Official Red Wine of Summer!
By Evan Williams
What it is: Stupid-cheap Bobal from Spain that is both delicious and complex.
Why you need it: When Ryder first offered out a Bobal a few months ago, I was intrigued. Now, I'm a convert. This grape does magical things and the price (sub-$10) is too sweet to pass up. This needs to be in your house by the caseload for the coming months.
It's no secret that summer reds are a difficult animal. Oh, sure, anyone can throw a carbonic-macerated fruit bomb in the fridge and pretend it's a white with a little more tannic grip, but finding the perfect balance between complexity, refreshment, and deliciousness is a particularly tall order.
Well, as you could've guessed, I've found one that needs to be front and center at your barbecues, patio parties, picnics, dinners, and anywhere in between. You may remember Ryder's Bobal offer from a couple months ago - as a result of that offer, I quickly became a huge fan of this varietal. Now, I'd never step on his toes and just double-up with another similar wine, but having had plenty of the Bovale, I can say that this one is a very different monster, and something that will please crowds all summer (and even into the fall).
Above all, the Biftu Bobal is fun. I don't throw this descriptor around willy-nilly - plenty of wines are delicious, or contemplative, or refreshing, or quirky, but when a wine is all of those things, it's just pure fun. Ryder went into the background of this grape and this place (Utiel Requena, in eastern Spain just inland from Valencia), but I'll just note that this sub-$10 wine comes from sustainable, low-yield, hand-harvested vineyards. All of which seems impossible at this price, but I don't ask too many questions when it comes to gift horses!
The nose here is replete with ripe forest berries - blueberry, raspberry, blackberry, wineberry - with a brambly, gruff backdrop. It instantly reminds you of the southern Rhone, and more specifically, Grenache. So much earthy grit transposed onto delicate, floral fruitiness. It is a perfumed genius, with no shortage of substance and freshness, intensity and structure, stones and salinity. At this point, just smelling the wine, you'll sit back in your chair and wonder how exactly this wine isn't $25.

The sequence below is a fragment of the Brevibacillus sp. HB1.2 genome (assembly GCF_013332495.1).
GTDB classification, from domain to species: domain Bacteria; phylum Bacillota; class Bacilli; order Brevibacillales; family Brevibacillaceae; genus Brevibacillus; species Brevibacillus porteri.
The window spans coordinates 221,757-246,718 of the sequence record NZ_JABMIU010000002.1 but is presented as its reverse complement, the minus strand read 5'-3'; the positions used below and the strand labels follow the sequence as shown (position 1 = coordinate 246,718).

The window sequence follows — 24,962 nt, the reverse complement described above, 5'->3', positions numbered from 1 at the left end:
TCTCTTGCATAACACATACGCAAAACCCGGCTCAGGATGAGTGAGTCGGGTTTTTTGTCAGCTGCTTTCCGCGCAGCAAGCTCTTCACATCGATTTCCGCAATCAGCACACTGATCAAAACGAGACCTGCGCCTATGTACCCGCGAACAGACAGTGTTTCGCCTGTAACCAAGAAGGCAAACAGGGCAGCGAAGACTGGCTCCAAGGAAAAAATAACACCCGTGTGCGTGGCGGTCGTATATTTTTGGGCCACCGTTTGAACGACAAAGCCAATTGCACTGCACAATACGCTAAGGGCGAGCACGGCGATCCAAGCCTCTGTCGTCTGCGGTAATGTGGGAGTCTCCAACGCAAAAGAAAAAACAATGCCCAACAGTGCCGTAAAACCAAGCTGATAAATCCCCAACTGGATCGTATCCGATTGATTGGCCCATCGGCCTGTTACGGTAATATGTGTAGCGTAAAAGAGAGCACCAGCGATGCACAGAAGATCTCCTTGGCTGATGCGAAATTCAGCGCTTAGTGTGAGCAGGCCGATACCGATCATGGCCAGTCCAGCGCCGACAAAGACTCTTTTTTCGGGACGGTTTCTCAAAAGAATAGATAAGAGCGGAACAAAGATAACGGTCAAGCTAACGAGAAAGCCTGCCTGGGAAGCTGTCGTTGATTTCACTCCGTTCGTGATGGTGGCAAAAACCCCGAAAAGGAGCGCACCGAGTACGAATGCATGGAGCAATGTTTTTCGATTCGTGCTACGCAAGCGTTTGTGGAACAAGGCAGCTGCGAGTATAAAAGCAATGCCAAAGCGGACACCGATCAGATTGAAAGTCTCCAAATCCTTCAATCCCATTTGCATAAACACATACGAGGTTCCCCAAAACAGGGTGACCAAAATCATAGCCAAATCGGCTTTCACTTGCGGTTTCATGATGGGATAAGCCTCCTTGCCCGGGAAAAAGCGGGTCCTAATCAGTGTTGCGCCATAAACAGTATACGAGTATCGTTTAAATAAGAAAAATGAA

When this juice first splashes across your tongue, though, you really know that it's legit, that the bouquet wasn't a tease. It has grip, but richness too, and bright acidity, and a sprightly vibrancy that draws you further and further into its grasp. Suddenly, you're captive, held tight to your glass by the association game that is transpiring - is that oatmeal-raisin cookie? Cherry tart? A leather shop? The longer you sit with this wine, the more you sniff-and-swirl, the more it reveals, and the more it suggests might be hidden beyond.
And yet, on an entirely different plane, you can straight gulp this stuff. And that (along with the silly price tag) is what makes it a perfect wine for, well, anytime of year, but especially for spring and summer. I put a chill on this bad boy, and took it outside into the recent mini-heat-wave, and it was refreshing and light and sleek - all I'm looking for in a warm-weather red. Yet, later in the day, as the temps dropped and the wine warmed up a bit, it struck me like a villages-level Southern Rhone (see: Vacqueyras, et al). I just love how this wine adapts to fit so many scenarios.
Best of all: you know those people in your life who claim they "don't care for reds"? This will change their mind. The tannins are soft enough, the acidity is present but not abrasive, and the fruit is a centerpiece. You couldn't please more crowds if you tried!
Also, unsurprisingly, James Suckling digs it too:
Bright summer berries and vanilla in a really pretty, youthful style. The succulent tannins carry a heap of sweet red-berry flavor. 90 points.
Oh, did I mention it's under $10?